He was born in New York City and graduated from Cornell University and also received his master's degree in microbiology from Cornell in 1958. He received his doctoral degree in the field in 1964 from the University of Maryland.
Dr. Irwin was a member of the American Society for Microbiology and a certified public health and medical laboratory specialist of the American Academy of Microbiology.
He also was a member of Congregational Church of Christ in Silver Spring. He enjoyed fishing and leatherworking.
Survivors include his wife of 51 years, Bridget Coyne Irwin of Mitchellville.
Tax Lawyer, Accountant
Philip Pear, 85, a tax lawyer and an accountant in the Washington area for four decades, died of pneumonia May 31 at Suburban Hospital in Bethesda.
Mr. Pear was a member of the Montgomery County Revenue Authority from 1961 to 1967 and a member of Maryland's State Board of Higher Education from 1971 to 1988, during which he led efforts to increase state aid to colleges and universities. He also helped establish the Center for Biomedical Ethics at the University of Virginia at Charlottesville.
Mr. Pear was born in Washington, graduated from Central High School and received bachelor's and law degrees from George Washington University. During World War II, he served stateside in the Navy. He practiced law in a small firm and as a sole practitioner. He was a founder of State National Bank in Bethesda.
Mr. Pear enjoyed art, travel, theater and music.
His wife of 38 years, Marion Kopel Pear, died in 1983.
Survivors include his wife of 21 years, Muriel Miller Pear of Bethesda; two sons from his first marriage, Douglas Pear of Baltimore and Robert Pear of Bethesda; a brother, Leon Pear of San Diego; a sister, Vivian Pear Barnett of Rockville; two grandchildren; and a great-granddaughter.
Charles V.P. von Luttichau
Charles V.P. von Luttichau, 87, a military historian, died May 27 at Halquist Memorial Inpatient Hospice Center in Arlington. He had Parkinson's disease.
Mr. von Luttichau was born in Bern, Switzerland. His undergraduate education came in Austria and Germany, and he did graduate work in economics, history and international relations at the universities of Berlin and Munich. He received a master's degree in 1952 from American University.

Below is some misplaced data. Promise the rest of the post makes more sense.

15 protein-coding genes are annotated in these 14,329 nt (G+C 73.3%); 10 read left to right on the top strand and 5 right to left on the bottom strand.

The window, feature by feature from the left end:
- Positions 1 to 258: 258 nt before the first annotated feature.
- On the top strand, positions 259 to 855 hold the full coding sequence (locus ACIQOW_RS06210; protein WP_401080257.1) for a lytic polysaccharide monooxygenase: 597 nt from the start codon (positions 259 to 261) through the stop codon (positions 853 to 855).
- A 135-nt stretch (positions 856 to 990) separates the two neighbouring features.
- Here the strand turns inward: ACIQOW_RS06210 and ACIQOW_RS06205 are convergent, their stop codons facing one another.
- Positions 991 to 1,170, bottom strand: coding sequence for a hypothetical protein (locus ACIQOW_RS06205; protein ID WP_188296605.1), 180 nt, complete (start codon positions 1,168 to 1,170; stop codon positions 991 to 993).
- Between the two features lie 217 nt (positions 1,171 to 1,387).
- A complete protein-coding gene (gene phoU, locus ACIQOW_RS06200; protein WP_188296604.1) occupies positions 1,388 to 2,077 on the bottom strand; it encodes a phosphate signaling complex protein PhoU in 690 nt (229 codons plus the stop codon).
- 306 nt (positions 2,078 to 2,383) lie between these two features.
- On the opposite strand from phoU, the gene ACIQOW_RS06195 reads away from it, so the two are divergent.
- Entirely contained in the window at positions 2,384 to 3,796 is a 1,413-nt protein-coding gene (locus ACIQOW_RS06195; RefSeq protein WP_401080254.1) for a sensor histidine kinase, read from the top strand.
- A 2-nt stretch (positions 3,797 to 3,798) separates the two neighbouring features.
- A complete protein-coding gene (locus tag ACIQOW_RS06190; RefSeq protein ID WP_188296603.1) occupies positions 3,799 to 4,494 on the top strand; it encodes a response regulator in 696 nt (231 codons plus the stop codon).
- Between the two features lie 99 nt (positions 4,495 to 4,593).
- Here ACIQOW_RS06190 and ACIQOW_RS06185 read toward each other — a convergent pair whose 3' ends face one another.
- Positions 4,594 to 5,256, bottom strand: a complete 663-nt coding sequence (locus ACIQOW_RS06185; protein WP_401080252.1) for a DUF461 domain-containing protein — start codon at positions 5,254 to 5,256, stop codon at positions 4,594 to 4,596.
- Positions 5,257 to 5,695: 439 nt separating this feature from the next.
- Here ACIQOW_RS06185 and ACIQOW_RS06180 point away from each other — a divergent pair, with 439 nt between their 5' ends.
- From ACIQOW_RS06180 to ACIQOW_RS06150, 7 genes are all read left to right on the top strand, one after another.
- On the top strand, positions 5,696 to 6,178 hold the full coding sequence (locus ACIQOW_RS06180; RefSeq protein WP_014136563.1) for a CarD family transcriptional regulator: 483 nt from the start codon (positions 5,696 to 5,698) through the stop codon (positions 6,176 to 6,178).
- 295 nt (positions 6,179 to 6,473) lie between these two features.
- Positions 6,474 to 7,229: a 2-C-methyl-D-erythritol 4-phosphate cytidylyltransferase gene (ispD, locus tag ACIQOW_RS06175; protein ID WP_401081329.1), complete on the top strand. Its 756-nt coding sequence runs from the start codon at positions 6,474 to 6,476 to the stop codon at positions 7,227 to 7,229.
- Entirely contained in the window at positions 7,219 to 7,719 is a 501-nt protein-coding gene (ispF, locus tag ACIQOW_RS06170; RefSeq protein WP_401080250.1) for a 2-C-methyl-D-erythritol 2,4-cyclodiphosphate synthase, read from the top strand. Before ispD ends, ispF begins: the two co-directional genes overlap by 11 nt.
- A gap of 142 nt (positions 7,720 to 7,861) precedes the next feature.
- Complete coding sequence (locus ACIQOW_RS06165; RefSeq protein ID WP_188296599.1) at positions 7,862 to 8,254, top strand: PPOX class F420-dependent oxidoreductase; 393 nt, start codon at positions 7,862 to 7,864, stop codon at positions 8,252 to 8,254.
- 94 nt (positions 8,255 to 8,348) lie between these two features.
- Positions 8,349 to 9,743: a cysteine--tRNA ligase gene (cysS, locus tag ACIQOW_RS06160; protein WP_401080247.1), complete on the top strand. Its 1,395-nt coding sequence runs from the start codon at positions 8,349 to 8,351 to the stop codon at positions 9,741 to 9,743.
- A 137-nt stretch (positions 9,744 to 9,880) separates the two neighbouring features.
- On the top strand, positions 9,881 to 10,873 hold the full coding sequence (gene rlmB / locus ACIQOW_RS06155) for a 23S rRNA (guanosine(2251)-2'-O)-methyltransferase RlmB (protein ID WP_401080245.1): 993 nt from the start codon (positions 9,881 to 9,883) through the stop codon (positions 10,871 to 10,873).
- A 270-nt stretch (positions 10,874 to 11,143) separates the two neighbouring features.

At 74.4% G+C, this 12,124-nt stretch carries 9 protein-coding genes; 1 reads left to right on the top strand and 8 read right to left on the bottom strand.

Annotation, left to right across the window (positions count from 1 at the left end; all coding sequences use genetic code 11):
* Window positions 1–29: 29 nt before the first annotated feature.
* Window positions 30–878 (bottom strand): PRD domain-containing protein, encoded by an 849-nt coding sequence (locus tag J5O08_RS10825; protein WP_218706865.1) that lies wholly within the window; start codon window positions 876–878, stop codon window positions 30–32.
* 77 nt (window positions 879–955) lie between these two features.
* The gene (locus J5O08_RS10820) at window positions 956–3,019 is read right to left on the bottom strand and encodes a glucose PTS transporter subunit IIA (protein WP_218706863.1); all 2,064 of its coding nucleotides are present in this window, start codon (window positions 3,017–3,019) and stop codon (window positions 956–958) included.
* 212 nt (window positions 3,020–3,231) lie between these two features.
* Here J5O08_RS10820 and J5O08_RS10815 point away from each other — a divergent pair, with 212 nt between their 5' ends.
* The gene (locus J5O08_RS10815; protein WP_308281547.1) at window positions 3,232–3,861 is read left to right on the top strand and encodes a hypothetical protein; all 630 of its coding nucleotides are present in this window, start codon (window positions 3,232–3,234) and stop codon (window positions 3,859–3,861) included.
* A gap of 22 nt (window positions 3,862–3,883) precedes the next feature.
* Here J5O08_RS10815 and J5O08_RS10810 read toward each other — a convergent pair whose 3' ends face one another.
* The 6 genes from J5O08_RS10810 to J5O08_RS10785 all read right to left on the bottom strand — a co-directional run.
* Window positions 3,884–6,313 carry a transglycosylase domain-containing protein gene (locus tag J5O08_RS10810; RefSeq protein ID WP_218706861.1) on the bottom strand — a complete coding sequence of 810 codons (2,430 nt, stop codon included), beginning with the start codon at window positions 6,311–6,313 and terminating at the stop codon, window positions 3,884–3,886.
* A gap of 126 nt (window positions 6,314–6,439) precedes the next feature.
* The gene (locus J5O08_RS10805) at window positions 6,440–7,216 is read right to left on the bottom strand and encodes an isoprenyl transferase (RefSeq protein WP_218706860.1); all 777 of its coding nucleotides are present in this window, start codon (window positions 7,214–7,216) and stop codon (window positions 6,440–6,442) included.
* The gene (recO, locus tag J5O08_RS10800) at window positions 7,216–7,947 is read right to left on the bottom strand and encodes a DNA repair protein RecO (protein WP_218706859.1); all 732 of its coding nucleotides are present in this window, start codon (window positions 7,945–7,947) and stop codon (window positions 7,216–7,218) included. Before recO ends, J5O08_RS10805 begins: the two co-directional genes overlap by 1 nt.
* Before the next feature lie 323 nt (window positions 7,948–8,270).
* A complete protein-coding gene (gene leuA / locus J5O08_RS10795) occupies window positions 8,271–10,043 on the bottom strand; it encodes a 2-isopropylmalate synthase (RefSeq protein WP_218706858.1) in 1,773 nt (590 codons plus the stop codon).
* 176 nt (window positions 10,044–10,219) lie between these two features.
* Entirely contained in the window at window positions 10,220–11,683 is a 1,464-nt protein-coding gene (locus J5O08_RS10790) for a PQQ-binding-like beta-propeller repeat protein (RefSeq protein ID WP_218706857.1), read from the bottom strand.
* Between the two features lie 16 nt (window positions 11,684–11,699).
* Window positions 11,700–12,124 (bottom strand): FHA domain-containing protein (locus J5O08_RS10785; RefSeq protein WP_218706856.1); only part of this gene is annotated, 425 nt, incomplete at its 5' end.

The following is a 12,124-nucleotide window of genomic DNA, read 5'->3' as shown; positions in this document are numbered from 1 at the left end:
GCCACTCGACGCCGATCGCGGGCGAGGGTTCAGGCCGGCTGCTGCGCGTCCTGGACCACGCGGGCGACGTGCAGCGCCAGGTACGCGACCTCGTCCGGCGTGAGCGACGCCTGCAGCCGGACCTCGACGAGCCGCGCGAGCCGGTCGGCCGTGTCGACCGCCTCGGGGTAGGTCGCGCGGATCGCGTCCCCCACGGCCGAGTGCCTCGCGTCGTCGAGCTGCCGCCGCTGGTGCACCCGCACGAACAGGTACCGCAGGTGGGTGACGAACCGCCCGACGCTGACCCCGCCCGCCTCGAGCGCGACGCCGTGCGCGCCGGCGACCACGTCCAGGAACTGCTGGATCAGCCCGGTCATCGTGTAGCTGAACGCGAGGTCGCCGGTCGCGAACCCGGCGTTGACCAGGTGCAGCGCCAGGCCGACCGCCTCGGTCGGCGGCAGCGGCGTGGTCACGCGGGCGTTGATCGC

During World War II, he served in the antiaircraft division of the German air force in Germany, France and Russia and taught tactics and military history at the German Air Force Academy in Berlin.
In 1947, after the war, he worked for the U.S. consulate general in Munich, where he served as a liaison with the Bavarian government, businesses, unions and cultural institutions.
Mr. von Luttichau immigrated to the United States in 1949 and became a historian in the Army's military history department from 1951 until he retired in 1986. He contributed to works in the Army Center of Military History's series on the European theater of operations. His history of the German campaign to Russia, "The Road to Moscow," is to be published by the center this year.
Mr. von Luttichau also wrote a history of the Army's role in Vietnam, serving twice in Southeast Asia as a historian. He also served as a consultant to a Time-Life World War II book series and for motion pictures and television.
He was chairman of the Foreign Language Department Advisory Committee of the Department of Agriculture's Graduate School, where he taught for 30 years. He was a co-founder of the U.S. Commission on Military History.
His first marriage to Benigna von Rohr Luttichau ended in divorce.
Survivors include his wife of 25 years, Ann von Luttichau of Washington; and a son from his first marriage, Victor von Luttichau of Miami.
Paul Miller Jr.
Paul Miller Jr., 74, a retired lieutenant colonel in the Army who later worked for the CIA and the Defense Intelligence Agency, died of a heart attack May 19 at Royal Haven nursing home in Front Royal.
Col. Miller was a native Washingtonian but grew up elsewhere because his father was in the Army. He attended UCLA for two years until he entered the U.S. Military Academy in West Point, N.Y., where he graduated in 1954. He served in the field artillery, then received a master's degree in chemistry from Pennsylvania State University in 1962. Col. Miller taught chemistry at West Point for four years.
He served two tours in Vietnam and was awarded the Bronze Star, among other medals. He retired from the Army in 1980 and became an analyst for the CIA. He worked briefly for BDM, a defense contractor.